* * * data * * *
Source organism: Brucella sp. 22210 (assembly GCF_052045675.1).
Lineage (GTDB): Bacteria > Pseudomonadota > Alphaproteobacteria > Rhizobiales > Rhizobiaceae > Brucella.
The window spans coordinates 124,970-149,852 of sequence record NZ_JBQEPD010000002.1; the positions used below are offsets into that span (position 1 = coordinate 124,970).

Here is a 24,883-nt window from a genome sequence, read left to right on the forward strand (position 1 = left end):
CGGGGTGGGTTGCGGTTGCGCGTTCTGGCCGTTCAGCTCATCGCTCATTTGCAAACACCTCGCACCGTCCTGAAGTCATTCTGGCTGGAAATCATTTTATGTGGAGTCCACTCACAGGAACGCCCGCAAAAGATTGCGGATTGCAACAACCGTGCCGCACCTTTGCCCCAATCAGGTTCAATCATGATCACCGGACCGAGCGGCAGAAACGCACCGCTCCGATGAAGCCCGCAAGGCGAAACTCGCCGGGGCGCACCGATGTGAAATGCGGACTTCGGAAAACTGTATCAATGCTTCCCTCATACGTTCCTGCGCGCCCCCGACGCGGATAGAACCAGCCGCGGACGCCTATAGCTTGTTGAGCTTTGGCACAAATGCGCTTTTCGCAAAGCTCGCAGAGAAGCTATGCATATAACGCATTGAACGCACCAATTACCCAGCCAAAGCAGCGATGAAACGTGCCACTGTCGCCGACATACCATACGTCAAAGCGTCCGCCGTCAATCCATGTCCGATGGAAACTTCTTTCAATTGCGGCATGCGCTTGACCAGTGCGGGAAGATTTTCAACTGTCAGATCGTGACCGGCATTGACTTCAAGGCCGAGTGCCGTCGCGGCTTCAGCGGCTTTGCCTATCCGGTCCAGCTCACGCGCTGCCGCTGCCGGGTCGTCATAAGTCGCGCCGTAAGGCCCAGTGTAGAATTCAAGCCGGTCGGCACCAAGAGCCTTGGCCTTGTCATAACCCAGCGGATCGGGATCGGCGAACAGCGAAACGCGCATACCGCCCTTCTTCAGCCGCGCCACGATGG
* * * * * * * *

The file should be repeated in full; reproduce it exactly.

Source organism: Brucella sp. 22210 (assembly GCF_052045675.1).
Lineage (GTDB): Bacteria > Pseudomonadota > Alphaproteobacteria > Rhizobiales > Rhizobiaceae > Brucella.
The window spans coordinates 124,970-149,852 of sequence record NZ_JBQEPD010000002.1; the positions used below are offsets into that span (position 1 = coordinate 124,970).

Here is a 24,883-nt window from a genome sequence, read left to right on the forward strand (position 1 = left end):
CGGGGTGGGTTGCGGTTGCGCGTTCTGGCCGTTCAGCTCATCGCTCATTTGCAAACACCTCGCACCGTCCTGAAGTCATTCTGGCTGGAAATCATTTTATGTGGAGTCCACTCACAGGAACGCCCGCAAAAGATTGCGGATTGCAACAACCGTGCCGCACCTTTGCCCCAATCAGGTTCAATCATGATCACCGGACCGAGCGGCAGAAACGCACCGCTCCGATGAAGCCCGCAAGGCGAAACTCGCCGGGGCGCACCGATGTGAAATGCGGACTTCGGAAAACTGTATCAATGCTTCCCTCATACGTTCCTGCGCGCCCCCGACGCGGATAGAACCAGCCGCGGACGCCTATAGCTTGTTGAGCTTTGGCACAAATGCGCTTTTCGCAAAGCTCGCAGAGAAGCTATGCATATAACGCATTGAACGCACCAATTACCCAGCCAAAGCAGCGATGAAACGTGCCACTGTCGCCGACATACCATACGTCAAAGCGTCCGCCGTCAATCCATGTCCGATGGAAACTTCTTTCAATTGCGGCATGCGCTTGACCAGTGCGGGAAGATTTTCAACTGTCAGATCGTGACCGGCATTGACTTCAAGGCCGAGTGCCGTCGCGGCTTCAGCGGCTTTGCCTATCCGGTCCAGCTCACGCGCTGCCGCTGCCGGGTCGTCATAAGTCGCGCCGTAAGGCCCAGTGTAGAATTCAAGCCGGTCGGCACCAAGAGCCTTGGCCTTGTCATAACCCAGCGGATCGGGATCGGCGAACAGCGAAACGCGCATACCGCCCTTCTTCAGCCGCGCCACGATGG